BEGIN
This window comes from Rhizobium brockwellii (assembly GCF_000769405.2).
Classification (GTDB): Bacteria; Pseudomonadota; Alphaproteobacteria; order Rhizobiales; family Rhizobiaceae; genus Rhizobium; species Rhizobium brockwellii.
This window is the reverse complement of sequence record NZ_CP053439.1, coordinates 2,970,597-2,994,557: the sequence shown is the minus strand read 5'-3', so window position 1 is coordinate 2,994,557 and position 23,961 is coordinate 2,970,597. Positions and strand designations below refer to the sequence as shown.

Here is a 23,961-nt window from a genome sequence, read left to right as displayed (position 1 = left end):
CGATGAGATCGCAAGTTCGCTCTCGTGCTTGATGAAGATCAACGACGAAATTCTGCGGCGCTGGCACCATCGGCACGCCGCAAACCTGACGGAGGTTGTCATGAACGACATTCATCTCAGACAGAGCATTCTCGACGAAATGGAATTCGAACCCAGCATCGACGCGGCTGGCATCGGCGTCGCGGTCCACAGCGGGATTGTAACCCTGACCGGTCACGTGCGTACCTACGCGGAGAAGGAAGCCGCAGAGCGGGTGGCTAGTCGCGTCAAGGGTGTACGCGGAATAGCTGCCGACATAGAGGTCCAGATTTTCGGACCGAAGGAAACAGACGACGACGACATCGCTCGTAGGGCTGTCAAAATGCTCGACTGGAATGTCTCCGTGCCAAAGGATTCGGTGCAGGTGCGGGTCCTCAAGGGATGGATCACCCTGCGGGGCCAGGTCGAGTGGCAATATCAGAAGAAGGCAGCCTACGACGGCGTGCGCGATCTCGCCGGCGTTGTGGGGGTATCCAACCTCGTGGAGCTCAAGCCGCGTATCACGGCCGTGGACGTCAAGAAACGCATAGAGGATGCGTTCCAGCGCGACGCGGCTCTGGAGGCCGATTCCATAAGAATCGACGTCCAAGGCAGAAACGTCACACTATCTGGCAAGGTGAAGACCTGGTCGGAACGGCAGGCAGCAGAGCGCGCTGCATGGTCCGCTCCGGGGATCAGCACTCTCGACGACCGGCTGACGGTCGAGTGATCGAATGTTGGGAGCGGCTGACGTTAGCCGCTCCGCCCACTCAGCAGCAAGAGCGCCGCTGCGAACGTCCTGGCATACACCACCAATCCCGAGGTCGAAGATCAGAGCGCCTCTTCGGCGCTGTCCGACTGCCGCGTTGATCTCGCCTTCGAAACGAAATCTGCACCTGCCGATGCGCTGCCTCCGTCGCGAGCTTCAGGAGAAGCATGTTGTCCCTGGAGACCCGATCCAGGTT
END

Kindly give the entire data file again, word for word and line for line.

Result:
This window comes from Rhizobium brockwellii (assembly GCF_000769405.2).
Classification (GTDB): Bacteria; Pseudomonadota; Alphaproteobacteria; order Rhizobiales; family Rhizobiaceae; genus Rhizobium; species Rhizobium brockwellii.
This window is the reverse complement of sequence record NZ_CP053439.1, coordinates 2,970,597-2,994,557: the sequence shown is the minus strand read 5'-3', so window position 1 is coordinate 2,994,557 and position 23,961 is coordinate 2,970,597. Positions and strand designations below refer to the sequence as shown.

Here is a 23,961-nt window from a genome sequence, read left to right as displayed (position 1 = left end):
CGATGAGATCGCAAGTTCGCTCTCGTGCTTGATGAAGATCAACGACGAAATTCTGCGGCGCTGGCACCATCGGCACGCCGCAAACCTGACGGAGGTTGTCATGAACGACATTCATCTCAGACAGAGCATTCTCGACGAAATGGAATTCGAACCCAGCATCGACGCGGCTGGCATCGGCGTCGCGGTCCACAGCGGGATTGTAACCCTGACCGGTCACGTGCGTACCTACGCGGAGAAGGAAGCCGCAGAGCGGGTGGCTAGTCGCGTCAAGGGTGTACGCGGAATAGCTGCCGACATAGAGGTCCAGATTTTCGGACCGAAGGAAACAGACGACGACGACATCGCTCGTAGGGCTGTCAAAATGCTCGACTGGAATGTCTCCGTGCCAAAGGATTCGGTGCAGGTGCGGGTCCTCAAGGGATGGATCACCCTGCGGGGCCAGGTCGAGTGGCAATATCAGAAGAAGGCAGCCTACGACGGCGTGCGCGATCTCGCCGGCGTTGTGGGGGTATCCAACCTCGTGGAGCTCAAGCCGCGTATCACGGCCGTGGACGTCAAGAAACGCATAGAGGATGCGTTCCAGCGCGACGCGGCTCTGGAGGCCGATTCCATAAGAATCGACGTCCAAGGCAGAAACGTCACACTATCTGGCAAGGTGAAGACCTGGTCGGAACGGCAGGCAGCAGAGCGCGCTGCATGGTCCGCTCCGGGGATCAGCACTCTCGACGACCGGCTGACGGTCGAGTGATCGAATGTTGGGAGCGGCTGACGTTAGCCGCTCCGCCCACTCAGCAGCAAGAGCGCCGCTGCGAACGTCCTGGCATACACCACCAATCCCGAGGTCGAAGATCAGAGCGCCTCTTCGGCGCTGTCCGACTGCCGCGTTGATCTCGCCTTCGAAACGAAATCTGCACCTGCCGATGCGCTGCCTCCGTCGCGAGCTTCAGGAGAAGCATGTTGTCCCTGGAGACCCGATCCAGGTT